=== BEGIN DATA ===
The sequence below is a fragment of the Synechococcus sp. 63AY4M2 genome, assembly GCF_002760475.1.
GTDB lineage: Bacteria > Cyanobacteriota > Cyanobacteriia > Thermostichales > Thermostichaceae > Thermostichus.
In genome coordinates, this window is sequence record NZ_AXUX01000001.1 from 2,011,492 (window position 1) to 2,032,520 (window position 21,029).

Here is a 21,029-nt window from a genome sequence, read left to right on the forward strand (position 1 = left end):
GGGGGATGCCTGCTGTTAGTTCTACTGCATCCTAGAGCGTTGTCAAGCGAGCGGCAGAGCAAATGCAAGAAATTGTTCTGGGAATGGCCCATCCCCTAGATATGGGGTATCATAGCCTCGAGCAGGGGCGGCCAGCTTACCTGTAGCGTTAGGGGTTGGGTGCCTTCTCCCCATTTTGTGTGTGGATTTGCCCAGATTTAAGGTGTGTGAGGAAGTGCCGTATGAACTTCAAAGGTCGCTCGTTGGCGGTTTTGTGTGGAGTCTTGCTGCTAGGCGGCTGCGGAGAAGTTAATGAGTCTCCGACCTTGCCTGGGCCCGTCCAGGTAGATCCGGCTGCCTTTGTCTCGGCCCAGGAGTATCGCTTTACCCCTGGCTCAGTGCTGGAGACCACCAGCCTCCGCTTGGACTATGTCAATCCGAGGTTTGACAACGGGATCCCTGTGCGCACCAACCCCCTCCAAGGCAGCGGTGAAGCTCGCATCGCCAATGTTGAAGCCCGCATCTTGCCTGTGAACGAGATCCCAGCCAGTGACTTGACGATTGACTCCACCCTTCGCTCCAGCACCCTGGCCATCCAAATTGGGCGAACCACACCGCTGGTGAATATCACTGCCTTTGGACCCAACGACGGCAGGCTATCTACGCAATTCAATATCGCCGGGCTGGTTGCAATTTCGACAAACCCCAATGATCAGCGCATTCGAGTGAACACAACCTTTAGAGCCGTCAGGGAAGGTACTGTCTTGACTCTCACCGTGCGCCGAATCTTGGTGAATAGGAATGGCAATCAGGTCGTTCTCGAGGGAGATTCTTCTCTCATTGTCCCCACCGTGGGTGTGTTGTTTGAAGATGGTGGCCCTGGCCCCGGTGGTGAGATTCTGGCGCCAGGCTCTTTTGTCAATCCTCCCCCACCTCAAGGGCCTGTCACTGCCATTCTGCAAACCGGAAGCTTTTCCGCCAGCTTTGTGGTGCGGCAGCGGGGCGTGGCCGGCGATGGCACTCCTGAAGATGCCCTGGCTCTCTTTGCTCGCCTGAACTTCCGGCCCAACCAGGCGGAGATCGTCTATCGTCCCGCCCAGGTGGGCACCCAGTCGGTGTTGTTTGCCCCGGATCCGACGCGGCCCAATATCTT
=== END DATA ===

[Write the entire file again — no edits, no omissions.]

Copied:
The sequence below is a fragment of the Synechococcus sp. 63AY4M2 genome, assembly GCF_002760475.1.
GTDB lineage: Bacteria > Cyanobacteriota > Cyanobacteriia > Thermostichales > Thermostichaceae > Thermostichus.
In genome coordinates, this window is sequence record NZ_AXUX01000001.1 from 2,011,492 (window position 1) to 2,032,520 (window position 21,029).

Here is a 21,029-nt window from a genome sequence, read left to right on the forward strand (position 1 = left end):
GGGGGATGCCTGCTGTTAGTTCTACTGCATCCTAGAGCGTTGTCAAGCGAGCGGCAGAGCAAATGCAAGAAATTGTTCTGGGAATGGCCCATCCCCTAGATATGGGGTATCATAGCCTCGAGCAGGGGCGGCCAGCTTACCTGTAGCGTTAGGGGTTGGGTGCCTTCTCCCCATTTTGTGTGTGGATTTGCCCAGATTTAAGGTGTGTGAGGAAGTGCCGTATGAACTTCAAAGGTCGCTCGTTGGCGGTTTTGTGTGGAGTCTTGCTGCTAGGCGGCTGCGGAGAAGTTAATGAGTCTCCGACCTTGCCTGGGCCCGTCCAGGTAGATCCGGCTGCCTTTGTCTCGGCCCAGGAGTATCGCTTTACCCCTGGCTCAGTGCTGGAGACCACCAGCCTCCGCTTGGACTATGTCAATCCGAGGTTTGACAACGGGATCCCTGTGCGCACCAACCCCCTCCAAGGCAGCGGTGAAGCTCGCATCGCCAATGTTGAAGCCCGCATCTTGCCTGTGAACGAGATCCCAGCCAGTGACTTGACGATTGACTCCACCCTTCGCTCCAGCACCCTGGCCATCCAAATTGGGCGAACCACACCGCTGGTGAATATCACTGCCTTTGGACCCAACGACGGCAGGCTATCTACGCAATTCAATATCGCCGGGCTGGTTGCAATTTCGACAAACCCCAATGATCAGCGCATTCGAGTGAACACAACCTTTAGAGCCGTCAGGGAAGGTACTGTCTTGACTCTCACCGTGCGCCGAATCTTGGTGAATAGGAATGGCAATCAGGTCGTTCTCGAGGGAGATTCTTCTCTCATTGTCCCCACCGTGGGTGTGTTGTTTGAAGATGGTGGCCCTGGCCCCGGTGGTGAGATTCTGGCGCCAGGCTCTTTTGTCAATCCTCCCCCACCTCAAGGGCCTGTCACTGCCATTCTGCAAACCGGAAGCTTTTCCGCCAGCTTTGTGGTGCGGCAGCGGGGCGTGGCCGGCGATGGCACTCCTGAAGATGCCCTGGCTCTCTTTGCTCGCCTGAACTTCCGGCCCAACCAGGCGGAGATCGTCTATCGTCCCGCCCAGGTGGGCACCCAGTCGGTGTTGTTTGCCCCGGATCCGACGCGGCCCAATATCTT